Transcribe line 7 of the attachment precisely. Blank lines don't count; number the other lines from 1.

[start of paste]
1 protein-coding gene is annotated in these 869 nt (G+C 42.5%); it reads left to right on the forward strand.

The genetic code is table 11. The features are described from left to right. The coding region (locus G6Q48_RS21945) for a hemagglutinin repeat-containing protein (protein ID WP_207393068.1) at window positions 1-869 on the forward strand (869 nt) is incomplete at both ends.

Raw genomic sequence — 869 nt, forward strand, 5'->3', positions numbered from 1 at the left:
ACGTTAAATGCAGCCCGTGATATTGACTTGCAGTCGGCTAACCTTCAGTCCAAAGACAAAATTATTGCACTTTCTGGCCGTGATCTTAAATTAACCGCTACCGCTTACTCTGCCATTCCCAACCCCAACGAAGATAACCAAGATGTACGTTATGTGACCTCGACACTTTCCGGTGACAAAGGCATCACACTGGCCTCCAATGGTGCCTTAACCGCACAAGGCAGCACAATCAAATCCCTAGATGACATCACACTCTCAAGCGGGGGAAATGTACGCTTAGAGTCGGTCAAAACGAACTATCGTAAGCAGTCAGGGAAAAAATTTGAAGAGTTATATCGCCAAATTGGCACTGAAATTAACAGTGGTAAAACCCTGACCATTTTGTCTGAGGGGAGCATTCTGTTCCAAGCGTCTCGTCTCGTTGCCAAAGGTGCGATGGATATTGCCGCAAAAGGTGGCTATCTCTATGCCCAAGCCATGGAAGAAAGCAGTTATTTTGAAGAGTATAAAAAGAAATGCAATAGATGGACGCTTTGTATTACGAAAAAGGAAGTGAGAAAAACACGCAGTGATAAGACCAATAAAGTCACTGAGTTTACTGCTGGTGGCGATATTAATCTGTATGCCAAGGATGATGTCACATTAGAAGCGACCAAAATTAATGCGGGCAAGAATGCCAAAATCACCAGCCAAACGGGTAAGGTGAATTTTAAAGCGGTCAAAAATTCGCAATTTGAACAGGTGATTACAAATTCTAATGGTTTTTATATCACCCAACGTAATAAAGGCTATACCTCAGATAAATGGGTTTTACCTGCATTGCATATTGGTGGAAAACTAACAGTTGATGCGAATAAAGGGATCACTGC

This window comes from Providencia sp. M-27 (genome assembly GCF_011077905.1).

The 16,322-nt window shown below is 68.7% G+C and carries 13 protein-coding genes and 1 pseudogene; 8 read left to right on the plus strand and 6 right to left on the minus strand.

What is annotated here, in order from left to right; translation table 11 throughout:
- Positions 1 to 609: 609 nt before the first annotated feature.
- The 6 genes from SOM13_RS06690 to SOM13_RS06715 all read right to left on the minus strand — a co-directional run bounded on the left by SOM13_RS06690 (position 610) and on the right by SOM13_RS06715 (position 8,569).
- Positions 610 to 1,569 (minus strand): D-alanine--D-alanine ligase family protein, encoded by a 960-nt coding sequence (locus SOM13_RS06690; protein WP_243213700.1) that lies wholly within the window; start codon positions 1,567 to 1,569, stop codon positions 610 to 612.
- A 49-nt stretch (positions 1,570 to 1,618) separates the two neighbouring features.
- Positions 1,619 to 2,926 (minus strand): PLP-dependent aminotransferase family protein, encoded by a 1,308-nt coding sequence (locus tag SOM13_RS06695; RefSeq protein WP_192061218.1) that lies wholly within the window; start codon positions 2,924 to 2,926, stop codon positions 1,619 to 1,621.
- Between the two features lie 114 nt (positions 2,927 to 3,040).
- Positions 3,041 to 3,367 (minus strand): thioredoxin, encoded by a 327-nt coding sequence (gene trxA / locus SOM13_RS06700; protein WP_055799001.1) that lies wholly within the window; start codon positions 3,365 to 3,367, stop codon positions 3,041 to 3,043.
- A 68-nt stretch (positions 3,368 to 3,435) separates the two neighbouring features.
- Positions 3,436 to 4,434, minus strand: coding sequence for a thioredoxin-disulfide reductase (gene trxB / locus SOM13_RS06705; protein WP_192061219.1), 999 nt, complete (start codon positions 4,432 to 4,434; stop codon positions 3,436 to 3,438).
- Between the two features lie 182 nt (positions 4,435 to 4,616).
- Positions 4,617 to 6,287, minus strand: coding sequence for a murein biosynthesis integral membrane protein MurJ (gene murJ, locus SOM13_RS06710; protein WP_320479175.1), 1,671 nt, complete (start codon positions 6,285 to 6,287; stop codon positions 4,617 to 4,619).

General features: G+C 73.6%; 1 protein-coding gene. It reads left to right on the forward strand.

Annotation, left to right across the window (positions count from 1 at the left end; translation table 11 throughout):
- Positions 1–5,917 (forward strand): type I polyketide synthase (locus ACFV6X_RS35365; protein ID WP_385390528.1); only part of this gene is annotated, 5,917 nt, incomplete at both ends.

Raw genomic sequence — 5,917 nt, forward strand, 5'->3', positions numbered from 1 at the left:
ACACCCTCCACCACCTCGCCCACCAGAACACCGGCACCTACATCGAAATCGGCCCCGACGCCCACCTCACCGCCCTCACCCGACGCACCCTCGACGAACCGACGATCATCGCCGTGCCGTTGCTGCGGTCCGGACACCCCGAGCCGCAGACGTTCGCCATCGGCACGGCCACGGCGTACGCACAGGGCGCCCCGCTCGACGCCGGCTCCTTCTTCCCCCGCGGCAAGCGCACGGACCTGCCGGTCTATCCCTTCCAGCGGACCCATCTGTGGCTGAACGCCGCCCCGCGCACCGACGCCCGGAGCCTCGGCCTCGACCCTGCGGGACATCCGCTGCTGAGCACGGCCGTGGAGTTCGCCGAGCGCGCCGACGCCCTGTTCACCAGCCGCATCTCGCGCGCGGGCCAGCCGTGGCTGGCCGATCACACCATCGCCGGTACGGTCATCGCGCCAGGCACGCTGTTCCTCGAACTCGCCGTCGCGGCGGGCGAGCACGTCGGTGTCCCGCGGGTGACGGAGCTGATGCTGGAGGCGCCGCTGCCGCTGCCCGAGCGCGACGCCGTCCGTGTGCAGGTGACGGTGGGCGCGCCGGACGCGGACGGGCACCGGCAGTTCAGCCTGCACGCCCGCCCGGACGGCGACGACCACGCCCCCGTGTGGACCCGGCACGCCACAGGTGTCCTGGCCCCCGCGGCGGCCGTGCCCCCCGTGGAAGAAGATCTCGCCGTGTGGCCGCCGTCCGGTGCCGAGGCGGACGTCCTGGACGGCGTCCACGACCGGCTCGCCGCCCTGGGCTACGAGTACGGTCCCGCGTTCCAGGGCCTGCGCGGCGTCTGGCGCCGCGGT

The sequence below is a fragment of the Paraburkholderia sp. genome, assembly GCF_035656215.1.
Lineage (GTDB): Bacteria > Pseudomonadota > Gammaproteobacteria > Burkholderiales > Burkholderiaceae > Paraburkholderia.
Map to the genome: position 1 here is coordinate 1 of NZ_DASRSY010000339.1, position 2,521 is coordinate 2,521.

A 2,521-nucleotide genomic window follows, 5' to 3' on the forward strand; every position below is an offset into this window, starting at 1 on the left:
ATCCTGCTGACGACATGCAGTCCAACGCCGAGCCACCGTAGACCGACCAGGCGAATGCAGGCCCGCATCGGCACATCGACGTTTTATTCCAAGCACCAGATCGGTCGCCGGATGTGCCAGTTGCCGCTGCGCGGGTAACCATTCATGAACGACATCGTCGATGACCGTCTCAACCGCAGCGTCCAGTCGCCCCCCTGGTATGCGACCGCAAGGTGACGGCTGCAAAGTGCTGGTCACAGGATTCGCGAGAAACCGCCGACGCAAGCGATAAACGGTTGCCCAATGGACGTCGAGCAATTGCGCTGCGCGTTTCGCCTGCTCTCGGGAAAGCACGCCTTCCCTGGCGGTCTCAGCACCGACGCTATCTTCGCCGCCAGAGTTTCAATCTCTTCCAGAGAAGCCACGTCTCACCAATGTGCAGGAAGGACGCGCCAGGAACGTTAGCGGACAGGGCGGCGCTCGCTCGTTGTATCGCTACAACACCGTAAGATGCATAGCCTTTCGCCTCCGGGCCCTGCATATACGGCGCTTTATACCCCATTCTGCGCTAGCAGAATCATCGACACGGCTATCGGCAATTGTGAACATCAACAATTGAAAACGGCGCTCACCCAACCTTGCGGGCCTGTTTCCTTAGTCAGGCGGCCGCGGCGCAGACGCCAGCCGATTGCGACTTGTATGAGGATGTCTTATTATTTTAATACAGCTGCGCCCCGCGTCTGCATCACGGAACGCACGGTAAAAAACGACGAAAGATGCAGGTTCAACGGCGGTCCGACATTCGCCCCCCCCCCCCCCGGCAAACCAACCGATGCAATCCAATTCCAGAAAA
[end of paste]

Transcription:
What is annotated here, in order from left to right; translation table 11 throughout: